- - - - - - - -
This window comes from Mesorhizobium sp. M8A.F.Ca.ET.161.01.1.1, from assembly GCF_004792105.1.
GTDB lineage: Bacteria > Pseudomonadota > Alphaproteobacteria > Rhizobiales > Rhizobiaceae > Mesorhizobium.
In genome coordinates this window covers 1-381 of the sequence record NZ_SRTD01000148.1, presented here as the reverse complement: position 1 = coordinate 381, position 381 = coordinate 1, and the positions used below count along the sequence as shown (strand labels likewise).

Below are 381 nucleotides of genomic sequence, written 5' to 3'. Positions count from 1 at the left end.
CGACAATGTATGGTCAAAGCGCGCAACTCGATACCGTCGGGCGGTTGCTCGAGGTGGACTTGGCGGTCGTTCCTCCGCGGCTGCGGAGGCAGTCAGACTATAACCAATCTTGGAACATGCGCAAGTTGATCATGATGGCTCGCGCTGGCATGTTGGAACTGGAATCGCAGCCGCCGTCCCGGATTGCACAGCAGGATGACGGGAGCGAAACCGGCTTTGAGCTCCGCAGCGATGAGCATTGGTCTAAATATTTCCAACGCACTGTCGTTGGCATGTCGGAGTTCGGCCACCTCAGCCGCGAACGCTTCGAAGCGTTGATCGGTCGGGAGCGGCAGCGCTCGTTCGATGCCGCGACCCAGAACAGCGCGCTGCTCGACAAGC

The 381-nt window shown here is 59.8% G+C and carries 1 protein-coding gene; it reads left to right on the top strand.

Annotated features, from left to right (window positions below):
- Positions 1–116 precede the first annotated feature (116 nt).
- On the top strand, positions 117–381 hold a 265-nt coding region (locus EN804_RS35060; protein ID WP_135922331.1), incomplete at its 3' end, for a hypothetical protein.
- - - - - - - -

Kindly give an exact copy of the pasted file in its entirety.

This window comes from Mesorhizobium sp. M8A.F.Ca.ET.161.01.1.1, from assembly GCF_004792105.1.
GTDB lineage: Bacteria > Pseudomonadota > Alphaproteobacteria > Rhizobiales > Rhizobiaceae > Mesorhizobium.
In genome coordinates this window covers 1-381 of the sequence record NZ_SRTD01000148.1, presented here as the reverse complement: position 1 = coordinate 381, position 381 = coordinate 1, and the positions used below count along the sequence as shown (strand labels likewise).

Below are 381 nucleotides of genomic sequence, written 5' to 3'. Positions count from 1 at the left end.
CGACAATGTATGGTCAAAGCGCGCAACTCGATACCGTCGGGCGGTTGCTCGAGGTGGACTTGGCGGTCGTTCCTCCGCGGCTGCGGAGGCAGTCAGACTATAACCAATCTTGGAACATGCGCAAGTTGATCATGATGGCTCGCGCTGGCATGTTGGAACTGGAATCGCAGCCGCCGTCCCGGATTGCACAGCAGGATGACGGGAGCGAAACCGGCTTTGAGCTCCGCAGCGATGAGCATTGGTCTAAATATTTCCAACGCACTGTCGTTGGCATGTCGGAGTTCGGCCACCTCAGCCGCGAACGCTTCGAAGCGTTGATCGGTCGGGAGCGGCAGCGCTCGTTCGATGCCGCGACCCAGAACAGCGCGCTGCTCGACAAGC

The 381-nt window shown here is 59.8% G+C and carries 1 protein-coding gene; it reads left to right on the top strand.

Annotated features, from left to right (window positions below):
- Positions 1–116 precede the first annotated feature (116 nt).
- On the top strand, positions 117–381 hold a 265-nt coding region (locus EN804_RS35060; protein ID WP_135922331.1), incomplete at its 3' end, for a hypothetical protein.